Used Vauxhall Vectra
A history lesson…
1995 dawned a new era for Vauxhall with the Vectra. It’s been an up-and-down ride for the Vectra, having gone through several incarnations to try and perfect the design – each time failing. And that’s why Vauxhall decided to ditch the name and introduce us to the Insignia – which is lovely.
The most modern Vectra – the model from 2005-2008 – is the best of the lot, but it’s still far from perfect. It’s a car designed for reps, saloon-drivers and those who don’t appreciate the technical dynamics of a car.
The VXR model was stupid. Packed with over 250 horses and yet still left with front-wheel-drive, the sporty variant of the range was just dreadful. Sure, it was quick, but show it a corner and you’ll be enjoying about a million miles of understeer and subsequent death, probably.
Bang for your buck
Thanks to the Vectra’s dodgy reputation, they are now extremely cheap on the used car market. You can get top-of-the-range models for bargain prices, and they really do, despite being anything but a praised car, represent good value for money.
You get the lot: air-con, climate control, traction control, ABS, CD-player, and they are all usable and understandable. The Vectra is just a car. There’s no passion, no soul, but if all you want is a car that is a car, with no fuss or adrenaline then the Vectra is a good buy.
What you’ll pay
Vectras on a 55 plate with a 1.8-litre petrol engine are going for around £3,500, which represents a good value buy for those who want a saloon car on a budget. VXR models are demanding more of a premium, but even those fire-breathing, dreadful handling models are less than £7/8k.
What to check
No real faults have been reported on the newer Vectra, thanks to General Motors’ ability to create basic parts very well. So nothing too much to worry about here.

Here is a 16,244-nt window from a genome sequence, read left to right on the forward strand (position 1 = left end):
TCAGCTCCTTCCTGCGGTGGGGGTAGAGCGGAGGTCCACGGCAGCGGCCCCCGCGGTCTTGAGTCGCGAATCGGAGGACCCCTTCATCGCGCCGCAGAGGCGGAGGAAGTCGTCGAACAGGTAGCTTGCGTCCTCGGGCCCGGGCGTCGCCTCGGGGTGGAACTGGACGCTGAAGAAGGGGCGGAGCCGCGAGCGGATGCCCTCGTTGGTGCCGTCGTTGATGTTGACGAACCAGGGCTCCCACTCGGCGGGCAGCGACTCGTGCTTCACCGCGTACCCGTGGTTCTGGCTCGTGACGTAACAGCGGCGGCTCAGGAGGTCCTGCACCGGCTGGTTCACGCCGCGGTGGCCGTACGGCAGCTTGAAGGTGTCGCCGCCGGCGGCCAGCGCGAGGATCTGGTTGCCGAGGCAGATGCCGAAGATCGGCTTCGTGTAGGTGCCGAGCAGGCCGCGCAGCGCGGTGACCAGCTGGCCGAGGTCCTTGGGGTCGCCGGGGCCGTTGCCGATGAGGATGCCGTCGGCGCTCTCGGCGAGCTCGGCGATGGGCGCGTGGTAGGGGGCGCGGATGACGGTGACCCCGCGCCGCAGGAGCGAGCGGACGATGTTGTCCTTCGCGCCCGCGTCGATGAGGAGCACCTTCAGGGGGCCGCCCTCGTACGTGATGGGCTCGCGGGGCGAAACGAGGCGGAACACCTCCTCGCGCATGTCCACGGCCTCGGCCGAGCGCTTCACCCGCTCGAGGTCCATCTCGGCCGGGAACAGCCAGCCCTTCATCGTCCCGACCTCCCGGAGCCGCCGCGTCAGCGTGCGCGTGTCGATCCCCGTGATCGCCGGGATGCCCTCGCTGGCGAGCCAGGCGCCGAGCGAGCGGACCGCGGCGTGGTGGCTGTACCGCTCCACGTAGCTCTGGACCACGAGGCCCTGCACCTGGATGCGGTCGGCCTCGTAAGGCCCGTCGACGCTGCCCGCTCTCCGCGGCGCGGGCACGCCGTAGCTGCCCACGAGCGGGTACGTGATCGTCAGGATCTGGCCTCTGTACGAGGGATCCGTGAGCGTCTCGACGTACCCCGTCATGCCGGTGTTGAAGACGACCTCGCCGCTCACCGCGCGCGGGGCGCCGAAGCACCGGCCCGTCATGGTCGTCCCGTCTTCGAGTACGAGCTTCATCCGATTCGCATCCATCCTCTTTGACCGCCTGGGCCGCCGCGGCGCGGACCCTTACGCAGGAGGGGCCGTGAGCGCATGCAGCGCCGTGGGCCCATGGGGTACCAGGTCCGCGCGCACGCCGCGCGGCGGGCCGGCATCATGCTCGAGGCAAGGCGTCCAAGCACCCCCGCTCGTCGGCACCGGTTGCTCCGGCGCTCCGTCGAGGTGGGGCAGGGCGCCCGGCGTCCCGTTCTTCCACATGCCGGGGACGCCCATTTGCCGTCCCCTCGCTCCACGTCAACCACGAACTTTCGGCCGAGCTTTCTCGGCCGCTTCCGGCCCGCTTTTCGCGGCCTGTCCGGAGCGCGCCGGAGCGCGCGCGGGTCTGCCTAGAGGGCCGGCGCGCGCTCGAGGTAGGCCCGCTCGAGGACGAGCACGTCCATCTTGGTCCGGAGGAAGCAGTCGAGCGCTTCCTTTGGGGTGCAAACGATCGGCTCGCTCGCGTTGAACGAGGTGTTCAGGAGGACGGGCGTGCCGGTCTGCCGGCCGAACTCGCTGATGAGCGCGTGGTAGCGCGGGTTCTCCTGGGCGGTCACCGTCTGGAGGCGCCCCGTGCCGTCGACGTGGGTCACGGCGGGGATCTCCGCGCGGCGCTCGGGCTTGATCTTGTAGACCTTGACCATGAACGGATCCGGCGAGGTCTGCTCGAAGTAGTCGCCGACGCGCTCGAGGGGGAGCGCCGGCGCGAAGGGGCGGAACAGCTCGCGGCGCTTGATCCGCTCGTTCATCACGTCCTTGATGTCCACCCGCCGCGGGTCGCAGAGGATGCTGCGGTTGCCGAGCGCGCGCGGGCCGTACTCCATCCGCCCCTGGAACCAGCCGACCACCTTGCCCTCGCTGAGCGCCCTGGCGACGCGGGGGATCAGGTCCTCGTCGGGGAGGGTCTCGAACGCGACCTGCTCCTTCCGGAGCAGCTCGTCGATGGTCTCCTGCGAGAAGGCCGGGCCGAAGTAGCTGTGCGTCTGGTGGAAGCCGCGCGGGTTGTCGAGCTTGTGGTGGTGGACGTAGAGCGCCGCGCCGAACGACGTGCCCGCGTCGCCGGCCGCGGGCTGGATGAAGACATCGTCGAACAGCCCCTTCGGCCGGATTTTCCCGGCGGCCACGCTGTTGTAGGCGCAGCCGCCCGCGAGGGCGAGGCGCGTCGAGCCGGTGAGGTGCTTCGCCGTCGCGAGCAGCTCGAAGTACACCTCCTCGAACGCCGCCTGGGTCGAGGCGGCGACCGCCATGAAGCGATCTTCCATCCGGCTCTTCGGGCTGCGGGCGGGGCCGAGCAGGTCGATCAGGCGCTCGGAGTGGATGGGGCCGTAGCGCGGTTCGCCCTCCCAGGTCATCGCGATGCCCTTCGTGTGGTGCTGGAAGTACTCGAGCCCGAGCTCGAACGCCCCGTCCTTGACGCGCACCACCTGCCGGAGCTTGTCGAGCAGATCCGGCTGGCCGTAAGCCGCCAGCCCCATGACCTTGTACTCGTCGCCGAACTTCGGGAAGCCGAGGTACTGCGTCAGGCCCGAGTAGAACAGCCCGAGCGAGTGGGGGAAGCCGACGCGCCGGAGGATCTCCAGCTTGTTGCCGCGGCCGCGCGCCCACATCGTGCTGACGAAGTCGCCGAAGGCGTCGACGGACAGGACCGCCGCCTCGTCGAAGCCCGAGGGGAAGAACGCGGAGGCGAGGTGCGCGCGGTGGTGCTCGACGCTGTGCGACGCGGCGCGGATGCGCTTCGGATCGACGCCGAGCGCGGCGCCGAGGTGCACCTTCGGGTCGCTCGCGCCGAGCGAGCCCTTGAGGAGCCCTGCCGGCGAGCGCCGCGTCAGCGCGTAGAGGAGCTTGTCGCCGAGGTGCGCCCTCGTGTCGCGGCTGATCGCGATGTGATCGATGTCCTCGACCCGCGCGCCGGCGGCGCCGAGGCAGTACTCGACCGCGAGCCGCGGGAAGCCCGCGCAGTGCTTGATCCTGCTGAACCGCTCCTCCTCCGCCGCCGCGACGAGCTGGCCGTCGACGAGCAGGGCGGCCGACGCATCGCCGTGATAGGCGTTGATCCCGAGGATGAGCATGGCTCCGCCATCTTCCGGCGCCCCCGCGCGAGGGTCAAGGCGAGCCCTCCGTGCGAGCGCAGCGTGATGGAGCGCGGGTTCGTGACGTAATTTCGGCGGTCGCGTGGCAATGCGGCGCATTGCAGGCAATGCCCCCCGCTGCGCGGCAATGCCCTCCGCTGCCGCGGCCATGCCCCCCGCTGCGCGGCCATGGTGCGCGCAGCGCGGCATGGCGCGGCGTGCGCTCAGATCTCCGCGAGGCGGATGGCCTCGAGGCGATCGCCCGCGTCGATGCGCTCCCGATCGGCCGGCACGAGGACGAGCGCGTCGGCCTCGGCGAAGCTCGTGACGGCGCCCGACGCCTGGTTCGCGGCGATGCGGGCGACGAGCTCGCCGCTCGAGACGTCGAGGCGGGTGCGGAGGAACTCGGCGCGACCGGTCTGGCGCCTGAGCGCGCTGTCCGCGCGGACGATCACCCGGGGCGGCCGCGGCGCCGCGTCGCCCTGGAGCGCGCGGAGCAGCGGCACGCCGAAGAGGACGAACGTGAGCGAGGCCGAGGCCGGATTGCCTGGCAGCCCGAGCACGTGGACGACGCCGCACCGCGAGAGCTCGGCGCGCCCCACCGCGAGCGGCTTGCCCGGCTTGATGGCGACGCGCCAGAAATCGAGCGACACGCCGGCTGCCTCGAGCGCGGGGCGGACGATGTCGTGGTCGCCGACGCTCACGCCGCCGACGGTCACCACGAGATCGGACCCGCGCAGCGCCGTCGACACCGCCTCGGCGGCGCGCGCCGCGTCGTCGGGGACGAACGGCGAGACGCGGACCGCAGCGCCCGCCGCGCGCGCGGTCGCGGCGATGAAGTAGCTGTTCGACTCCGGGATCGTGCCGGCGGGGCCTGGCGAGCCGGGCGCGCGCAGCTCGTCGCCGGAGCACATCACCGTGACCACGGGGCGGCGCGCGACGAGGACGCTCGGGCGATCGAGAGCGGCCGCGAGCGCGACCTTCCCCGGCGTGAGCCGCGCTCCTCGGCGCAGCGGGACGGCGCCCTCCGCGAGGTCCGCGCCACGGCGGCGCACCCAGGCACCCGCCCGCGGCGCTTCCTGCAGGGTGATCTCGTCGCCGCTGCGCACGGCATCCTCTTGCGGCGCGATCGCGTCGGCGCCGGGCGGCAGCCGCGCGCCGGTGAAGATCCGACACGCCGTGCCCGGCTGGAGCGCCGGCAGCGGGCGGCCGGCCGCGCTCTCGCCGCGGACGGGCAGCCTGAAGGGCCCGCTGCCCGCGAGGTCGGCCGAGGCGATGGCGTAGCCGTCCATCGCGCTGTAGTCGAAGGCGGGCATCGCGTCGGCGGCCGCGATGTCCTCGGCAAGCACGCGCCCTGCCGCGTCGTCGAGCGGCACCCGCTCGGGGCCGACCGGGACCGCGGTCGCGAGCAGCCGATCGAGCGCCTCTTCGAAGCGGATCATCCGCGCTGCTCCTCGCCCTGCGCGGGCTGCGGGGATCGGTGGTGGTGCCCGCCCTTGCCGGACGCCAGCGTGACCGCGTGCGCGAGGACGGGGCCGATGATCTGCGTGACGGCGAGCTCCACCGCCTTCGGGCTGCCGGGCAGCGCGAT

A full exhaust for the Vauxhall Vectra retail for around £275, while a full clutch assembly will be around £80, and brake pad sets will be just under £20.
How it drives
As said in the aforementioned segments, the Vectra is not a car for the drivers out there. It’s a car that is boring, uninspiring and very mundane. Even the VXR has its faults, like rubbish handling coupled with a high price. That model is very quick, but it’s more in a muscle car way than typical European way. Expect lots of understeer in the bends.
Inside, the Vectra isn’t too bad. The boot is very respectable and while the interior is God-awful, it is all put together pretty well and isn’t that offensive. It’s just that everything in the Vectra seems ordinary. There’s no real wow factor that we look for in a saloon car, and that’s probably why Vauxhall decided to drop it for the much-better and impressive Insignia, which does handle properly and can thrill a family of four in comfort and driving ability.